MIDLOTHIAN, TX — She could feel the weariness in her body. The illness had definitely taken a toll. Still, Ashley Cunningham did what she always does. She kept running and giving her best effort. Feeling somewhat discouraged after her race for the indoor track meet at the University of Arkansas in January, she waited for her score. “I didn’t think I did well,” she stated. When the score was announced, the news was great. “I ran the 200 meter race in 24.7 seconds! It was the third-fastest score in the nation,” Ashley exclaimed. Throughout her time at Midlothian High School, Ashley’s participation in track has brought accolades and wins to her team.
It almost never happened. Ashley did not want to be on the track team, because it seemed as if it required more energy than she was willing to put into it. However, mother knows best, and Ashley’s mom, seeing the potential in her daughter, insisted. “When I first started running, it was fun and wasn’t about competition all the time,” Ashley shared. “I enjoyed the people I got to meet. I wanted to do gymnastics and be a cheerleader.
I was a cheerleader in eighth grade, but it is hard to do track and be a cheerleader at the same time.” Ashley made the choice to run track exclusively. That decision paid off with a scholarship to Columbia University in New York City. She takes with her to Columbia a record of running the 100 meter last year in 11.7 seconds, which made her No. 1 in the district and third fastest in the state. Like any dedicated athlete, the joy is in winning. “I only disliked running when I lost. When you’re running just for fun, it doesn’t matter if you lose, but if you are running for a competition, then when you lose you get sad. You want to try and start over, to get another chance. Whenever I have practice after I lose, it makes me want to work that much harder.”
Ashley’s success was not only on the track field. She excelled in her school work. Going into her final semester in high school, she carried a 4.97 grade point average (GPA). With her track scores, GPA and exemplary character, it is no surprise she operated as a leader on the track team. “I was the captain of the track team,” she shared. “I lead stretches, helped Coach Christine Gann come up with workouts for certain days and gave encouragement to the girls. If someone got down on themselves in practice or was slacking off in practice, I cheered them on and encouraged them to never give up.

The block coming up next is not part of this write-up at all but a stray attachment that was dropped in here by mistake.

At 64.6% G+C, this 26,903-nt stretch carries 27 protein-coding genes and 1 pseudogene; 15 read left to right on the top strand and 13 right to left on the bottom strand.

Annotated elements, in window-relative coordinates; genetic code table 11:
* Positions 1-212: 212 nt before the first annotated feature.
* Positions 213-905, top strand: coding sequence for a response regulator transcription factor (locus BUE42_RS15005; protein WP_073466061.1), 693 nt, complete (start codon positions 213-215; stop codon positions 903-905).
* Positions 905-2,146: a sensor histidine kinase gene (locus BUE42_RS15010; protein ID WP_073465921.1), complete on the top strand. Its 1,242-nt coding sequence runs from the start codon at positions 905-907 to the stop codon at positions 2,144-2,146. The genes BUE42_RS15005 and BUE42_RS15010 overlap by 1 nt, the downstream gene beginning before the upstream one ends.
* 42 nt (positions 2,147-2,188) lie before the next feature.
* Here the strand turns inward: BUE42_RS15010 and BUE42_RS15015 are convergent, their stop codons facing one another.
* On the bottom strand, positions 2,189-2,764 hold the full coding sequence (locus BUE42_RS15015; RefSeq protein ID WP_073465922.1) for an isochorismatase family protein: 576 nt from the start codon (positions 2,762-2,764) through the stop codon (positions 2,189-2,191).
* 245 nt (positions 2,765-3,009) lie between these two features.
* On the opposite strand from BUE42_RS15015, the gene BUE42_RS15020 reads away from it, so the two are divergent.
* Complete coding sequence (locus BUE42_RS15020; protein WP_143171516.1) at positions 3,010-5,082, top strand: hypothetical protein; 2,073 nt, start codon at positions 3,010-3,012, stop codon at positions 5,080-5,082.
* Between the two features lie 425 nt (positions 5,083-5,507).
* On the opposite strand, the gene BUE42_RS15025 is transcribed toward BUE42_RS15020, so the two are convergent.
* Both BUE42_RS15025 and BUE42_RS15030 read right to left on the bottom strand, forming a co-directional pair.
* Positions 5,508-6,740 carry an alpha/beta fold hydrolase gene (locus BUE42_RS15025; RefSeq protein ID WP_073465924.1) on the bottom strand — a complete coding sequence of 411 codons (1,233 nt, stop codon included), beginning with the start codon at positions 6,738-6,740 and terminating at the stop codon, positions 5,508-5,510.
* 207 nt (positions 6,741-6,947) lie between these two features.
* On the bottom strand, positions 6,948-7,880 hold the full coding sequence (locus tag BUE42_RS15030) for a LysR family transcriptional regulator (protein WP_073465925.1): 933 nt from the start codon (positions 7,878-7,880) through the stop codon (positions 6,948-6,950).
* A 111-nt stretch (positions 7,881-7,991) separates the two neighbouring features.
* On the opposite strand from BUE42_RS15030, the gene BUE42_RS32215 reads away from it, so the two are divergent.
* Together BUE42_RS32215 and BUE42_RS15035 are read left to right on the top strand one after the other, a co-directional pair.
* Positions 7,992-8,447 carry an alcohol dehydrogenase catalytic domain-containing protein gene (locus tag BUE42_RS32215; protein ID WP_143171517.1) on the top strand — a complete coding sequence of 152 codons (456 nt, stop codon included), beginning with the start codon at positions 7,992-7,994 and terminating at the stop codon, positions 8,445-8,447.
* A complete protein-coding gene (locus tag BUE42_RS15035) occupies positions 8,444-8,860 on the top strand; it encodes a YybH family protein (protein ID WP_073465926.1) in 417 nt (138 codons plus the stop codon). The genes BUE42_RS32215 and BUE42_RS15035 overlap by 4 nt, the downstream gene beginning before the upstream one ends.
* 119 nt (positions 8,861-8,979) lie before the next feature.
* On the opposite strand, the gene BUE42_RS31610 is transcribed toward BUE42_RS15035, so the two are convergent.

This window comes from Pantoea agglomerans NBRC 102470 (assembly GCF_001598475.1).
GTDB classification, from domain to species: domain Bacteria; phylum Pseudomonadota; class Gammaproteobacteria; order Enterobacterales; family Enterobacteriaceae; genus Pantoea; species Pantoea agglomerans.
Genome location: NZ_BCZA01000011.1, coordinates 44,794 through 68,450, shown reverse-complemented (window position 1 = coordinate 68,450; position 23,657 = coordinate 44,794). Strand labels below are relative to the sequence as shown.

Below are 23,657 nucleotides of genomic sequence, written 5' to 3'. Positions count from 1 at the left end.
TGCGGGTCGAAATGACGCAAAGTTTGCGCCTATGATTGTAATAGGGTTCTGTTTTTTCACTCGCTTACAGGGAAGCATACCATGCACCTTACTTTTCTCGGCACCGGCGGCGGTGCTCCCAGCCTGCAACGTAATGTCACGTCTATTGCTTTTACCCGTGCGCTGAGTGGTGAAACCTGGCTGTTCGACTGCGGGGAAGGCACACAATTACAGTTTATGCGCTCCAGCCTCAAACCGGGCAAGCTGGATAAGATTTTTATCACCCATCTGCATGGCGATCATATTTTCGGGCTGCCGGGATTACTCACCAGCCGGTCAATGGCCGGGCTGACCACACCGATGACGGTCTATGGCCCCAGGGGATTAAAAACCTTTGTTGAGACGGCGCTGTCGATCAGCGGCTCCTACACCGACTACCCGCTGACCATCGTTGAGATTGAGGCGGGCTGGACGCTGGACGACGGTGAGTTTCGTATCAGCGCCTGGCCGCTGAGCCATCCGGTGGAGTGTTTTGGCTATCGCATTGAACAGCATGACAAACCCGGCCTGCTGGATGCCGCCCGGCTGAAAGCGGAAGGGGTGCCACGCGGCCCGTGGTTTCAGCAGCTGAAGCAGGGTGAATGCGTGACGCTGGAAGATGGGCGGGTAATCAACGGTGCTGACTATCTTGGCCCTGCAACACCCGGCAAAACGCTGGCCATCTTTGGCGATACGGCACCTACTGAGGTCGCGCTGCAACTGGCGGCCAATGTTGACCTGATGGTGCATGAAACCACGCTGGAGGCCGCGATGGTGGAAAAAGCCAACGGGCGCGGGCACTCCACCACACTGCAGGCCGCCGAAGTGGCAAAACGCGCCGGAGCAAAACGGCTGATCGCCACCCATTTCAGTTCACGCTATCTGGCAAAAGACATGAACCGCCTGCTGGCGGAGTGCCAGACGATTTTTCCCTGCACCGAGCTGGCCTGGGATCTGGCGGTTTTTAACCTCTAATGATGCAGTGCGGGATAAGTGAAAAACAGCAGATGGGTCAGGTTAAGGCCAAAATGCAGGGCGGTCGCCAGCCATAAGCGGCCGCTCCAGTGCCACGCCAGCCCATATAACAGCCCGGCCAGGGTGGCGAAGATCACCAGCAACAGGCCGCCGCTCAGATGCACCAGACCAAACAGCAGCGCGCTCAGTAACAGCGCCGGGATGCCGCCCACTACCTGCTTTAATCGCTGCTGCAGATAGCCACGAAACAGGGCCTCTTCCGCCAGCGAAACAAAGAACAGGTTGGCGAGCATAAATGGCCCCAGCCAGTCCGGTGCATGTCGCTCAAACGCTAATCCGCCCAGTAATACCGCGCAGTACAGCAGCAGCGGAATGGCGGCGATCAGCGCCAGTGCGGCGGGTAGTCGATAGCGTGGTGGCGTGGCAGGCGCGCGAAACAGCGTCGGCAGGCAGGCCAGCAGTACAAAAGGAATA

“I always try to find the positive in every situation. If I’m not feeling well, I try to work through it to show that we all have our bad days, but we can all get through it, no matter what. Another reason they may have made me captain is because last year I was really sick and didn’t do so well, but I still came to practice and did all the workouts. I was trying my hardest. They could see that people who are really good have really bad days.”
Ashley had many bad days last year. She started having symptoms of incredible pain and fatigue but did not tell her mother right away. “My stomach was bleeding,” she said. “I finally told my mom, who took me to see the doctor. He said I was OK, and it was nothing. He gave me pain medication and sent me home where it became much worse. I had to go to the hospital, and they found that my blood count had dropped to borderline needing a transfusion.”
With that discovery, Ashley was transferred to Children’s Medical Center where she was diagnosed the next day with ulcerative colitis. Her illness was so severe that she was admitted to the hospital for two weeks. Ulcerative colitis is a chronic inflammatory disease in parts of the digestive tract. Thankfully, the doctors were able to get the disease under control and a blood transfusion was not necessary.
“Before being admitted to the hospital, I had been training for indoor track, so I was in good shape. But after the hospital, I was in no shape. Even going to school was a struggle. I was tired halfway through the day, and at practice I could barely run. So my coach had to work me back up to where I needed to be. With the track season starting and participating in the first meet, I did really badly. I had a doctor’s appointment the Wednesday before the meet, and I was OK. After the meet I felt really sick, so my mom took me to the hospital and my blood count had dropped three points in three days. That was like unbelievable, so I was readmitted for two more weeks right after the first meet.”
The diagnosis of ulcerative colitis has changed Ashley’s life. She now has to make frequent trips to her physician for monitoring. Her diet had to have a major overhaul. That would be a trial for any teenager, but because of her heavy caloric need to provide energy for training, finding proper food that appealed to her was a challenge. “My diet is very strict.
I can’t eat raw fruit or vegetables, high fiber foods and spicy food. I can’t eat what I want to. When I found that out, it kind of broke my heart a little bit,”
It was difficult to attend practice and compete in track meets, but Ashley did. “My teammates cut me a lot of slack. They were very encouraging. My teachers were supportive and would gather my work and have it ready for my mom to pick up.” During this difficult time, Ashley looked to her faith for strength. “The Holy Spirit floods my soul, and I don’t think God would take me through something that would destroy me. When I would get really down, my grandmother would tell me that if I don’t give up, I will have a good testimony through this. I will have a good story to tell.” Jesse Owens, winner of four gold track and field medals in the 1936 Summer Olympics, made the statement: “We all have dreams. But in order to make dreams come into reality, it takes an awful lot of determination, dedication, self-discipline and effort.” Ashley has what it takes to make her dreams come true.
Written by Betty Tryon.